Succeed Personal Training
Tennis elbow is a common ailment, even if you don't play tennis. If the phrase “Game. Set. Match.” is something you’ve never uttered, but you have exclaimed “Ouch!” out loud when bending your elbow, chances are you’ve got what is commonly called tennis elbow . . . even if you’ve never picked up a racket. Tennis elbow, or lateral epicondylitis, results from daily repetitive overuse of your elbow either at the gym, your computer, the golf course, baseball diamond or on the tennis court, although fewer than five percent of patients with this condition actually play tennis. It frequently affects plumbers, painters, carpenters and butchers. This painful condition occurs primarily where the tendons of your forearm muscles attach to the outside of your elbow. Pain can also be felt in your forearm and wrist.
SEE FOR YOURSELF
Therawheel is simply the most targeted, effective and convenient product on the market today to speed the recovery of athletic injuries. For people who have this injury, Therawheel gets results. The tool's compact design enables users to grasp it with one hand and roll the forearm muscles, or grasp the wheel itself and glide it toward you. The round tip can also be used on the forearm.
Trigger Point Rolling
Tennis elbow can be very painful. Some times the thought of putting any pressure on the muscles around the inflamed area can cause people to turn and run. The large triceps muscles on the back of the arm attach at the elbow and can become tight adding to the injury cycle. Start with mobilizing the triceps and progress to the elbow.
Strength training for the elbow can sometimes exacerbate the problem. If painful avoid lifting exercise. It is common for some heavy lifters to get tennis elbow from too much weight especially with lateral arm raises. Avoid lateral arm raises, biceps curls and triceps extensions early on. More often then not I see a weak link at the shoulder, specifically the rotator cuff. Strengthen the foundation of the shoulder to help the elbow. If pain occurs during this exercise reduce the tension or intensity. Stop if pain persists.
Eccentric strength training is another effective way to help resolve tennis elbow. The following video shows a great technique.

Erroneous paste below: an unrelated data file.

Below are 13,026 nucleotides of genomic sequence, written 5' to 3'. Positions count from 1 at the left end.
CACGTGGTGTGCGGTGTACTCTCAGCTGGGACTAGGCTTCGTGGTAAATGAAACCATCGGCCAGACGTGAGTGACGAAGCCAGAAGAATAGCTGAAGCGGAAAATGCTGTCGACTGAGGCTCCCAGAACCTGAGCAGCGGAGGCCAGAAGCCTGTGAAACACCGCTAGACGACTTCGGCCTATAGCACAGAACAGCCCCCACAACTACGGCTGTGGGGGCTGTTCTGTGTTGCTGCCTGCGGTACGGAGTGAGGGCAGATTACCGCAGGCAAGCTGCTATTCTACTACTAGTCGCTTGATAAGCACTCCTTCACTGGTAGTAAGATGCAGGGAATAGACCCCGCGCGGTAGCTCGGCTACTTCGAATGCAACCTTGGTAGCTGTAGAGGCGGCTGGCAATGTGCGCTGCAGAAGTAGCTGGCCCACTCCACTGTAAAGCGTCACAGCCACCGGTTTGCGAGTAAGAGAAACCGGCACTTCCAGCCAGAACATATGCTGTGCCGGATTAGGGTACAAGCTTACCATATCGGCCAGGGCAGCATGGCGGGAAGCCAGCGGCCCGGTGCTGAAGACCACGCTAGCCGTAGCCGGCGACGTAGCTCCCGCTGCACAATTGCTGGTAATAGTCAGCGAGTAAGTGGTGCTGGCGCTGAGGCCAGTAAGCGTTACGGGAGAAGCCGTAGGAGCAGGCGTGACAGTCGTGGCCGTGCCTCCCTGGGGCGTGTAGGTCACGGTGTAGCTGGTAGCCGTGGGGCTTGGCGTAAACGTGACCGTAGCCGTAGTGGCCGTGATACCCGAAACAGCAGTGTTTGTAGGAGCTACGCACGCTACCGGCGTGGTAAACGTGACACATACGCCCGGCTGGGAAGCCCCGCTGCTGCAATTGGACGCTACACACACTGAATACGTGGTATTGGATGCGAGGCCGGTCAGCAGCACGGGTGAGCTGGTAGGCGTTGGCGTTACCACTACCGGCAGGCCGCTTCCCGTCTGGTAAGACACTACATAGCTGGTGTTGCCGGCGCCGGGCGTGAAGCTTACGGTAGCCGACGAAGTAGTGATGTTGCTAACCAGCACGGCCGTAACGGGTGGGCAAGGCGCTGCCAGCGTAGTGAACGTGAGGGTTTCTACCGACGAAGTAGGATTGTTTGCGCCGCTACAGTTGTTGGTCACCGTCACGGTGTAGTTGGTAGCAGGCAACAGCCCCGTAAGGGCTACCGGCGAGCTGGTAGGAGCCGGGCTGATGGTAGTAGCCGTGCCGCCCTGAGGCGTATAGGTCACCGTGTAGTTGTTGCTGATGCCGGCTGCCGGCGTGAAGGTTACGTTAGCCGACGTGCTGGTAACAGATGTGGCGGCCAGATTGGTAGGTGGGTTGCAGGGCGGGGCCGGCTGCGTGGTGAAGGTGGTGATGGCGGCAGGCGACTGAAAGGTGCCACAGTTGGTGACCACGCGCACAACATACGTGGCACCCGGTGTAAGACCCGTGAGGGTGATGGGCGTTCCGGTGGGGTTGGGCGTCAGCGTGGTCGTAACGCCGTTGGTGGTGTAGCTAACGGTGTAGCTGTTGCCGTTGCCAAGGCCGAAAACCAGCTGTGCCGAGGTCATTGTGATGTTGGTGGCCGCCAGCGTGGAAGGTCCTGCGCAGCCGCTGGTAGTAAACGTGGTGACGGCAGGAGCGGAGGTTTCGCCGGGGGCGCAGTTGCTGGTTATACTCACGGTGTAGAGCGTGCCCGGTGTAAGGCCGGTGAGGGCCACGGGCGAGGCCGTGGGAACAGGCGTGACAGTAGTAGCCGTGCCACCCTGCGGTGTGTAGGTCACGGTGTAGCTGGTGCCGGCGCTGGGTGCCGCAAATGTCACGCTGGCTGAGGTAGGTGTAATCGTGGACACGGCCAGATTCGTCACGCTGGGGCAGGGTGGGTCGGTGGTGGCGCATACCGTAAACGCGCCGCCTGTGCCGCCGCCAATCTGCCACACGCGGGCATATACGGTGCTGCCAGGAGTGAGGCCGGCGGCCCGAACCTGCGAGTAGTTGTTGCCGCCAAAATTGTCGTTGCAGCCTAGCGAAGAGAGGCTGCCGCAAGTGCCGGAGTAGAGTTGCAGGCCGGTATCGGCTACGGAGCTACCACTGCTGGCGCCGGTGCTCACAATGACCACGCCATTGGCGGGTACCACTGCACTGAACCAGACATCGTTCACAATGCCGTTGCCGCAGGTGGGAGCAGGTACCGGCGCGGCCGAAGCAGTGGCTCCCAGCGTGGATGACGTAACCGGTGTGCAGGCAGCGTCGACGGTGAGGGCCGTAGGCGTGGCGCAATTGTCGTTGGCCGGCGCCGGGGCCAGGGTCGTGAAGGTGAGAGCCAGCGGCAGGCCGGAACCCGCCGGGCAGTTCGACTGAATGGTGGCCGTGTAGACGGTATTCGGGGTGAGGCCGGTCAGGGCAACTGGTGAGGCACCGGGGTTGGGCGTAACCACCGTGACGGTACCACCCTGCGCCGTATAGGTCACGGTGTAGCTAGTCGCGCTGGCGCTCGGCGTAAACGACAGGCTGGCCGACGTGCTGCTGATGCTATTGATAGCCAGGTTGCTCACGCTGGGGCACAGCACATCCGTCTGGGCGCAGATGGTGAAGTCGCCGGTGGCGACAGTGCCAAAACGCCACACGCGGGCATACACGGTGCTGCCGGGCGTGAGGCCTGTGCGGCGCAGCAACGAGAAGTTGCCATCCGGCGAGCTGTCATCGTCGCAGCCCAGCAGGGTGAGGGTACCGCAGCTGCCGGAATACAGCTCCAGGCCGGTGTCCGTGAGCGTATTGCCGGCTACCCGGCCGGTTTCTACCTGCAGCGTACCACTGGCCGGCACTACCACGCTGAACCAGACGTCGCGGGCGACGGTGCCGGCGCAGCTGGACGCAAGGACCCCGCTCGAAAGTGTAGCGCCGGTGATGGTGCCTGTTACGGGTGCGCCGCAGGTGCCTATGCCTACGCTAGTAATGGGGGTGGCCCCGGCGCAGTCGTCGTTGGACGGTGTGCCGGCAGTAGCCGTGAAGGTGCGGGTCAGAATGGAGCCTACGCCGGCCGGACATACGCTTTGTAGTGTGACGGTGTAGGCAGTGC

Stretching acute or inflamed tissue can lead to increased symptoms. For tennis elbow I recommend starting by pulling the fingers back towards you to lengthen the powerful biceps and pronator muscles. Make sure the elbow is straight or locked when doing this stretch. Pressing the fingers down as shown in the video should be gentle. If painful at lateral epicondyle discontinue and test again in 5-7 days and begin if pain free.
EASY TO USE
The wheel’s patent-pending tapered design allows you to have targeted, localized treatment that you simply cannot achieve with other products. Because it goes in any direction, you can unlock tight muscles in ways that make them more pliable. Its versatility allows you to use it on any body part from neck to feet while standing, sitting, or lying down. With the Therawheel you achieve deeper tissue massage, while also having the ability to control the intensity by selecting which width of the wheel to use. Both its weight and wheel size are important factors in its effectiveness. At 1.75 lbs., Therawheel provides a completely therapeutic experience while being easier on the users hands, as the weight of the product replaces previous manual effort. And the wheel’s 4.5” circumference provides deeper massage of large muscles like hamstrings, quadriceps, piriformis and lower back.
INNOVATIVE, EFFECTIVE RELIEF
To get back in the swing of things faster, add Therawheel to your doctor- or physical therapist-recommended tennis elbow recovery treatment. Therawheel is an innovative advancement in sports therapy developed by Tom Jennings, MED, ATC. Jennings, a former assistant athletic trainer with the Indiana Pacers, came up with the Therawheel concept initially as a way to assist professional and college athletic trainers and clinicians to more effectively treat their athletes and clients while minimizing the stress on their own hands as they treated injuries. After researching and experimenting with different iterations, Jennings landed on this solid, versatile product which can be used by professionals in treatment settings, as well as by athletes and individuals themselves to speed their recovery.